Changes between Initial Version and Version 1 of InstallationGuidelines/VirtualMachineConfiguration

11/11/11 09:48:09 (10 years ago)
Pat Tressel



  • InstallationGuidelines/VirtualMachineConfiguration

    v1 v1  
     3''This page is obsolete for the current virtual machine image, which is fully configured. It shows configuring a partly-set-up image. There's no reason for users to have to do this, as we can export a fully-configured image.''
     5= Installation Guidelines: Virtual Machine =
     7The most convenient way to get up and running is to use a pre-configured development kit -- a complete operating system that's been set up to include all the required code and tools, and saved as an image of the system's disk -- and run this "virtual system" (sometimes called an "appliance") in a "virtual machine" (VM). The virtual machine runs as an application on your machine -- the "host" machine -- and emulates a separate computer -- the "guest" machine. You won't have to install anything but the virtual machine directly on your system. (We're including the official virtual machine jargon in case you need to read virtual machine documentation. We'll use "VM" to refer to the guest virtual machine. The virtual machine "manager" will be the tool that is used to configure and start your VM.)
     9== Get the Sahana Eden development kit image ==
     11 * Download the current '''[ virtual machine image]'''. Size is about 400MB.
     13 * The downloaded file is compressed -- uncompress it as follows. (You should end up with a directory with a name like "Eden Dev Env".)
     14  * On Windows, a good tool for (un)compressing is '''[ 7-Zip]'''.
     15  * On Linux / Unix, do: [[br]]
     16    {{{tar xzf filename.tar.gz}}}[[br]]
     17    using the actual downloaded filename in place of filename.tar.gz.
     19== Install !VirtualBox ==
     21 * Download the appropriate '''[ VirtualBox binary]''' for your system. (You won't need the SDK, and would only need the "extension pack" if you want to use a USB device from your virtual system. You can add it later if so.)
     23 * Run the installer (by whatever means is appropriate for your system).
     24  * Let it install all features.
     25  * The installation will temporarily disconnect your machine from the network -- take appropriate action before letting the installer proceed if you are running something that can't tolerate being disconnected.
     27== Import the image into the virtual machine ==
     29 * Start !VirtualBox Manager (or let the installer start it).
     31 * Give !VirtualBox Manager the image to run:
     32  * Select File -> Import Appliance.
     33  * Click the Choose button. Navigate into the Eden Dev Env directory and select the .ovf file).
     34  * Click Next (or Open, for a Mac).
     35  * (Do not uncheck any options on the appliance options form.)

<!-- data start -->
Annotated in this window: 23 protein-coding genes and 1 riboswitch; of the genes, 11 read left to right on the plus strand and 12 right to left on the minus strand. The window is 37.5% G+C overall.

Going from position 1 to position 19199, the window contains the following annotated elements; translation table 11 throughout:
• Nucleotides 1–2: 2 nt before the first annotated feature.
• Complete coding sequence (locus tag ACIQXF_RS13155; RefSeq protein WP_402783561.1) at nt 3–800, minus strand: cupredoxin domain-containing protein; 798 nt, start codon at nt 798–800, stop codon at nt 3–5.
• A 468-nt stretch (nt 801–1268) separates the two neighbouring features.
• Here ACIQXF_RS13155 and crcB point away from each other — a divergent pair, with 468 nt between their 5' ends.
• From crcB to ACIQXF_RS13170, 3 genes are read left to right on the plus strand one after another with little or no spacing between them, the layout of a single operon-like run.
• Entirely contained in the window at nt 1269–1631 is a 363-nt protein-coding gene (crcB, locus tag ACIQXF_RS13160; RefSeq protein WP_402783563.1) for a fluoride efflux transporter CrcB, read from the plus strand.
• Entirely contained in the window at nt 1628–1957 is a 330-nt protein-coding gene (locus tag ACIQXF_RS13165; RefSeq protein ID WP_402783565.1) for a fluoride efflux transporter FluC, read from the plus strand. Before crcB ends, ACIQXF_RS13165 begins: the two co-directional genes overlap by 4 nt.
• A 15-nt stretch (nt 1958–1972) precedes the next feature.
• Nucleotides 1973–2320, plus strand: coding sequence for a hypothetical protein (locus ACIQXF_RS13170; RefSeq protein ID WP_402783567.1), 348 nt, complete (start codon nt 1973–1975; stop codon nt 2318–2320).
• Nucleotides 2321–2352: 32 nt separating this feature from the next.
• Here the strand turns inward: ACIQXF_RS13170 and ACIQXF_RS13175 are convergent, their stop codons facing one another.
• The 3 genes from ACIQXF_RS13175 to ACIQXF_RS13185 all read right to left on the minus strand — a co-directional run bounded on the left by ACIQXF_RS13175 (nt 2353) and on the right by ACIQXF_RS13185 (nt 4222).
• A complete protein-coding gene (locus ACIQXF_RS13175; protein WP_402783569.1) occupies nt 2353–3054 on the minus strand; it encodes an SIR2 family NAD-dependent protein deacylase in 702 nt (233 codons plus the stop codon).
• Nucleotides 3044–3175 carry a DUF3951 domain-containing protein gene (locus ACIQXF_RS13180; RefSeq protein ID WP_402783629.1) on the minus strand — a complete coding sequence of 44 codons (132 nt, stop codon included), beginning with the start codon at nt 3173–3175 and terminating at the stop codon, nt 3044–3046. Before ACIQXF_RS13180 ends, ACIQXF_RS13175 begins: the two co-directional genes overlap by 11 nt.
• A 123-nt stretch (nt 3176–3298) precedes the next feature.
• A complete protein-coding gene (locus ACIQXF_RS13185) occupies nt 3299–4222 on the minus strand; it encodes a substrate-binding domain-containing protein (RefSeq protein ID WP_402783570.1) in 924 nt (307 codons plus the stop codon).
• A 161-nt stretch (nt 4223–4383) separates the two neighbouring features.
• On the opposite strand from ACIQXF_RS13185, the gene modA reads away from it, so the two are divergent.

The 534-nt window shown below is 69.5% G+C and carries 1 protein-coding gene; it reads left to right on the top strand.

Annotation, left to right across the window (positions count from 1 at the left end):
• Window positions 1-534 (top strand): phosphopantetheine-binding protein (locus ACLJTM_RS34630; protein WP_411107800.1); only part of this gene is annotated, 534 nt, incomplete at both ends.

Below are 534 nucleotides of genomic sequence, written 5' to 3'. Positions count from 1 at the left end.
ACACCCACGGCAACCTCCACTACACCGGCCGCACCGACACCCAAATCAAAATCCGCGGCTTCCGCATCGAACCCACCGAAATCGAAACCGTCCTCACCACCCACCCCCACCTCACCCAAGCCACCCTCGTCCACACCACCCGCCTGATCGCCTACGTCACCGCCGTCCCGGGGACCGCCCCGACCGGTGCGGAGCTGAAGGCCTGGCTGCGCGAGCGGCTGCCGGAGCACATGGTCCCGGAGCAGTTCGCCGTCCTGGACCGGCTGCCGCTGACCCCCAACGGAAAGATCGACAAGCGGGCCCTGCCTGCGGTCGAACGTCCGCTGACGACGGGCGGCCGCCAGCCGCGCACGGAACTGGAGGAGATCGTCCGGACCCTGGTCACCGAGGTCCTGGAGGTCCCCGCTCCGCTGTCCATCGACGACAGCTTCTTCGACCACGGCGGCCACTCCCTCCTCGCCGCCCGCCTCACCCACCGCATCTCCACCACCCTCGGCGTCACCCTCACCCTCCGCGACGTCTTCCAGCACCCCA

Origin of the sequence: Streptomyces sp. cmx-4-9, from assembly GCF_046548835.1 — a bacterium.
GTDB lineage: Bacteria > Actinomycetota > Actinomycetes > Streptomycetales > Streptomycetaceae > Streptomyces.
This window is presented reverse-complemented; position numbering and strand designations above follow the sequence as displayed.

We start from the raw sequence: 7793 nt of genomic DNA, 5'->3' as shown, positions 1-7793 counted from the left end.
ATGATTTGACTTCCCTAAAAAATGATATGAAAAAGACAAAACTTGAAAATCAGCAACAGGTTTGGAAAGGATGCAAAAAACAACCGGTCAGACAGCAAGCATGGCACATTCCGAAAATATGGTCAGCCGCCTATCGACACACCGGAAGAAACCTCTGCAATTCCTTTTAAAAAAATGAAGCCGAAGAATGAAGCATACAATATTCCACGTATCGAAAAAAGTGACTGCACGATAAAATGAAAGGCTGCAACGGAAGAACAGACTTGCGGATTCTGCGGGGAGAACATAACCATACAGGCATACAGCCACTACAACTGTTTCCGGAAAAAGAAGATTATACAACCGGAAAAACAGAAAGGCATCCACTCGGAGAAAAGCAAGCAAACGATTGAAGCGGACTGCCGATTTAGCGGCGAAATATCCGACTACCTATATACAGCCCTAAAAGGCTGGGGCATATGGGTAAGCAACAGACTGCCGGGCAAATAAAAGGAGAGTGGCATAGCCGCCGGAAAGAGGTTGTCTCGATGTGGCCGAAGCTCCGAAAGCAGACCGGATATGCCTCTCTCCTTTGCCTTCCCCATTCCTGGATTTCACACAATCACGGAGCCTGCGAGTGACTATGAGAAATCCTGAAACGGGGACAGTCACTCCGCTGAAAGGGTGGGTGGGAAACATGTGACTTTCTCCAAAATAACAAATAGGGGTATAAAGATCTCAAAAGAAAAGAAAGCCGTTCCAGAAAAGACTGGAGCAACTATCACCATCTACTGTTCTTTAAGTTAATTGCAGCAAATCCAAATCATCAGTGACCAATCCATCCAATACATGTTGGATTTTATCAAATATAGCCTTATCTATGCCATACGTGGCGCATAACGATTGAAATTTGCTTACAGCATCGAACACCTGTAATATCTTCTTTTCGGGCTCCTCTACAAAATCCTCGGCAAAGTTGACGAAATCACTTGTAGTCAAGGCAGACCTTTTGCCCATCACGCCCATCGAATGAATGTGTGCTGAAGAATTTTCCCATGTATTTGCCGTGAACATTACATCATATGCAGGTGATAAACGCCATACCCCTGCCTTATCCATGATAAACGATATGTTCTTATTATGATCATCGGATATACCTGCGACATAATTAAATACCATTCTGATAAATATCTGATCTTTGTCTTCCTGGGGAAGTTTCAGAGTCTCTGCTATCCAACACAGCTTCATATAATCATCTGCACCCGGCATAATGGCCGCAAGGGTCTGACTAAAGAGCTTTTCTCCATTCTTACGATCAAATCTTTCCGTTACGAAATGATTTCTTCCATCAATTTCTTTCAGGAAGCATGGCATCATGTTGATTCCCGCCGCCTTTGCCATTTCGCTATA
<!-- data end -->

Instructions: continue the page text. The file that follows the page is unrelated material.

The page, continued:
36  * Click Import.
     38== Start the virtual machine ==
     40On the left side of the !VirtualBox Manager GUI, you should see your new "Eden Dev Env" virtual machine.
     42 * Click the virtual machine entry to select it.
     43 * Click Start (on the !VirtualBox Manager menu bar).
     44 * You may get several popups telling you that the VM is going to "capture" your mouse and keyboard, and the "host key" to press to free them up. Remember which one it is. (This is only needed temporarily -- mouse sharing issues get fixed later.) Click Ok to the popups.
     45 * You'll see a box asking you to enter a new "root" password. Click the mouse on the virtual machine window to give it focus. That will get you another popup telling you to let the VM "capture" your mouse. Click Ok. Your mouse pointer will disappear.
     46 * Type a new root password. Type Enter.
     47 * Retype your password. Type Enter.
     48 * On the TKLBAM box, just type Enter.
     49 * Next you'll get a box that asks you to install security updates. Updates can cause problems, so we don't want to do this now. Type Tab to highlight "Skip", then type Enter. [Note there is apparently a bug in the virtual machine at this point -- it does not skip the updates. At the moment, it takes rather a long while to complete the unwanted updates -- we're putting together an image that will not need (so many) updates.]
     50 * After the updates, you'll get a login prompt. Type "root" and Enter. For the password, type your new root password.
     51 * Next change the ''dev'' password. Type:[[br]]
     52   {{{passwd dev}}}[[br]]
     53   Enter a new password.
     54 * Reboot by typing {{{reboot}}} and then Enter.
     56Reboot will take a little while. When it's done, the VM should start its GUI.
     58 * This time, log in as ''dev'' with your new ''dev'' password.
     60== Connect to the network ==
     62Next tell the VM about your machine's network interface, so the guest can get to the network. There are two options for having the host and guest share the physical interface, NAT or bridged. NAT is less obtrusive but bridged provides more capability to the guest. See this discussion of the '''[ differences between NAT and bridged modes]'''. This shows bridged setup (because everyone who we know who is using VirtualBox is using bridged networking...):
     64 * Scroll down on the right side of !VirtualBox Manager until you see Network -- click that.
     65 * If no adapters are enabled, enable adapter 1.
     66 * For "Attached to" select "Bridged Adapter".